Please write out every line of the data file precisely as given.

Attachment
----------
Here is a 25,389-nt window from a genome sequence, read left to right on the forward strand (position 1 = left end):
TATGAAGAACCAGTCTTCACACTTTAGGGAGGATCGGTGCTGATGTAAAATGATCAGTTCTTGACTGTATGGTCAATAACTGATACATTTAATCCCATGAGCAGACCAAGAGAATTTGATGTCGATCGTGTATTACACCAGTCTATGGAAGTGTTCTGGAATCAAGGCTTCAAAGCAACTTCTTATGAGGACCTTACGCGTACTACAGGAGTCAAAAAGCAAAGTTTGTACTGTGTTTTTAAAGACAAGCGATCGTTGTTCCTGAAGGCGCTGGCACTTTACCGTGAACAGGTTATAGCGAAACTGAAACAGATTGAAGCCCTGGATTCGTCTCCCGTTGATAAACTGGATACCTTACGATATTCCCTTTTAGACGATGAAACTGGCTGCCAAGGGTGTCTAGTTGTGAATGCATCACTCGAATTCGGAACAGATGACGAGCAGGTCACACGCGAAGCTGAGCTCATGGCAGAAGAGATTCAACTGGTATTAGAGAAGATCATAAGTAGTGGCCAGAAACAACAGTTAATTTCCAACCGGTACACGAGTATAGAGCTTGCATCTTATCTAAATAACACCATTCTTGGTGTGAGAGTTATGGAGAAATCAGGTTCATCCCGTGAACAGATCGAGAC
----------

Here is a 25,389-nt window from a genome sequence, read left to right on the forward strand (position 1 = left end):
TATGAAGAACCAGTCTTCACACTTTAGGGAGGATCGGTGCTGATGTAAAATGATCAGTTCTTGACTGTATGGTCAATAACTGATACATTTAATCCCATGAGCAGACCAAGAGAATTTGATGTCGATCGTGTATTACACCAGTCTATGGAAGTGTTCTGGAATCAAGGCTTCAAAGCAACTTCTTATGAGGACCTTACGCGTACTACAGGAGTCAAAAAGCAAAGTTTGTACTGTGTTTTTAAAGACAAGCGATCGTTGTTCCTGAAGGCGCTGGCACTTTACCGTGAACAGGTTATAGCGAAACTGAAACAGATTGAAGCCCTGGATTCGTCTCCCGTTGATAAACTGGATACCTTACGATATTCCCTTTTAGACGATGAAACTGGCTGCCAAGGGTGTCTAGTTGTGAATGCATCACTCGAATTCGGAACAGATGACGAGCAGGTCACACGCGAAGCTGAGCTCATGGCAGAAGAGATTCAACTGGTATTAGAGAAGATCATAAGTAGTGGCCAGAAACAACAGTTAATTTCCAACCGGTACACGAGTATAGAGCTTGCATCTTATCTAAATAACACCATTCTTGGTGTGAGAGTTATGGAGAAATCAGGTTCATCCCGTGAACAGATCGAGAC